- The same goes for crash test dummies or airbags, which are also designed using male body specifications. This leaves women particularly at risk in the case of a car accident.
- Of the money paid out by occupational pension funds, women only receive 31% as opposed to the 69% received by men.
- While men are more likely to suffer from cardio-vascular diseases, it’s statistically more likely for women to die from these diseases, as standard testing is designed for male physiology.
- By and large, medication – including medicine designed to battle cervical cancer – is often not tested on or for women.
These are only some examples of the deep-rooted fixation on the male gender. This is precisely why we need more women in leadership roles: to create an equal base for all. We need women as professors and women as presidents. They serve as role models for little girls who’d love to help and get stuff done. They are the ones who inspire other women to break the glass ceiling too. And they pave the way for a more just world. By enacting new laws, leading companies and actively building a better future for them and other women.
Adena Friedman, CEO of Nasdaq, seems to share this opinion. In recently announced rules, the Nasdaq now imposes a new rule that requires companies to prove that women or other minorities are represented on the board in order to be traded at its stock exchange. If this rule can’t be met, the company has to make a public statement and give an explanation. This measure is supposed to offer more transparency and a higher quota for women, LGBTQ+, and minorities in leadership positions.
The crux of the quota
Sure, the word “quota” always sounds a little “mandatory” and people don’t like to be forced. But it’s 2021, who’s got the time to wait around until everybody is on the same page? Norway is taking this to heart by demanding a 40 percent quota in board members of local companies.
In the meantime, Paris needs to pay a fine over EUR 90,000 because too many women are working in leadership positions. According to the french ministry, 40 percent of C-level employees need to be of one gender. With currently 31 percent men occupying leadership roles in the offices of french officials, that quota has not been met. However, the (female) mayor is “happy” to pay the fine and will do so together with other women in leadership roles. “We have to accelerate the pace to one day reach the parity, by electing more women than men”, says mayor Anne Hidalgo.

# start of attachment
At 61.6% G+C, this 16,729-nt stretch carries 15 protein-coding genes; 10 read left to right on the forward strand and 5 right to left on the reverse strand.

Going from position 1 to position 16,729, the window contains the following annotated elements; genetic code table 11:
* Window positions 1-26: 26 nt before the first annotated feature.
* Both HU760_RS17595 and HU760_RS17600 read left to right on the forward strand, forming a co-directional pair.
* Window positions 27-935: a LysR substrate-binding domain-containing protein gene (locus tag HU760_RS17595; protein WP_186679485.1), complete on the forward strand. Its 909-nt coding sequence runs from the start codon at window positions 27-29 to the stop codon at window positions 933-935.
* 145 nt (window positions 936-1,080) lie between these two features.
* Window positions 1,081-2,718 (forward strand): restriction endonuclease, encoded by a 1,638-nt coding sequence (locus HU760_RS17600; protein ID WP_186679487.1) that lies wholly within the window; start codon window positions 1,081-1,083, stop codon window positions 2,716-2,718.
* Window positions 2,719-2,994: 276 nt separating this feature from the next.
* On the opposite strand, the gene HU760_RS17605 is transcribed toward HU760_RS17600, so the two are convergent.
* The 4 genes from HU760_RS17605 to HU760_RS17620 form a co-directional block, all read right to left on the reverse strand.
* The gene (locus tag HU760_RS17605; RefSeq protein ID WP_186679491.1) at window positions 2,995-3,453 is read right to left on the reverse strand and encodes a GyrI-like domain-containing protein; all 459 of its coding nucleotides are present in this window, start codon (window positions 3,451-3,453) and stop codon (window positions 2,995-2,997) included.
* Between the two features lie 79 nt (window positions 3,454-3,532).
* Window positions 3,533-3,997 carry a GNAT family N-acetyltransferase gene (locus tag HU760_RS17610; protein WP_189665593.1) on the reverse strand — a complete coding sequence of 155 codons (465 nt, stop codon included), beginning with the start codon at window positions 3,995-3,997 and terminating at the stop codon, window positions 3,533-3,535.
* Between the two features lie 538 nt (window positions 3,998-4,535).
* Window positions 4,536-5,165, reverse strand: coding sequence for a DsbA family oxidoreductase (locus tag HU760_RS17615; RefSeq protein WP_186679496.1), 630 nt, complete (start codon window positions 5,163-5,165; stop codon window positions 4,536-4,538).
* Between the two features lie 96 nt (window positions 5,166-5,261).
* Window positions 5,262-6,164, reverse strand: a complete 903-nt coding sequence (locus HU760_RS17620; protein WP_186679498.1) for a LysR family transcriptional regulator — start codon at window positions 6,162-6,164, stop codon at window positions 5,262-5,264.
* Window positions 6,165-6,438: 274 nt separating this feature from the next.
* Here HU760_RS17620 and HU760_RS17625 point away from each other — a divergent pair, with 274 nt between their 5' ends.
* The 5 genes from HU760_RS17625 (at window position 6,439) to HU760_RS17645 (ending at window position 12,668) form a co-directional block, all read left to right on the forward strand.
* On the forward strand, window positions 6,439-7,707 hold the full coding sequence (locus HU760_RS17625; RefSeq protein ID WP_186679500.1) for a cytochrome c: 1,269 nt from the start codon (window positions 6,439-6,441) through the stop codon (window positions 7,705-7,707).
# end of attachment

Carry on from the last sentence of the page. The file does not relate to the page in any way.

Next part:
Wait a minute. More women than men? Correct – to really even out the playing field for future generations, we have to work out the mistakes we made in the past. And women can benefit this task greatly: with their empathy, their caring nature, their knowledge, their resilience, and diversity. Women can help cultivate work environments free from toxic work ethics, develop more efficient workflows and find creative solutions to benefit our everyday lives. And maybe one day, medication for women will be developed by women.
It’s still a long way until equality becomes reality but we are starting to see the light at the end of the tunnel: “2020 has been the year for women – at least on the executive floors of significant Swiss companies like UBS, Mobiliar, or Hotelplan Group”, was a recent headline in SonntagsZeitung. The only downside of this news is that none of the mentioned women in that article belong to a minority.
Every woman in a leadership position is one step closer to a just future and companies need to dare to take this step now. For a better world for all. 2021 shall again be the year for women in top positions – but this time let’s offer the seats to minorities as well.
Want to learn more about gender equality? Read this comment from Yova-CEO Dr. Tillmann Lang if you’d like to find out more about how equality can open up chances for all. Find out why the gender question is related to the climate crisis in this Op-Ed. And for all men (and women) who feel a little overwhelmed by all this: CEO Tillman Lang has four very easy tips for you on how to achieve equality in your everyday life.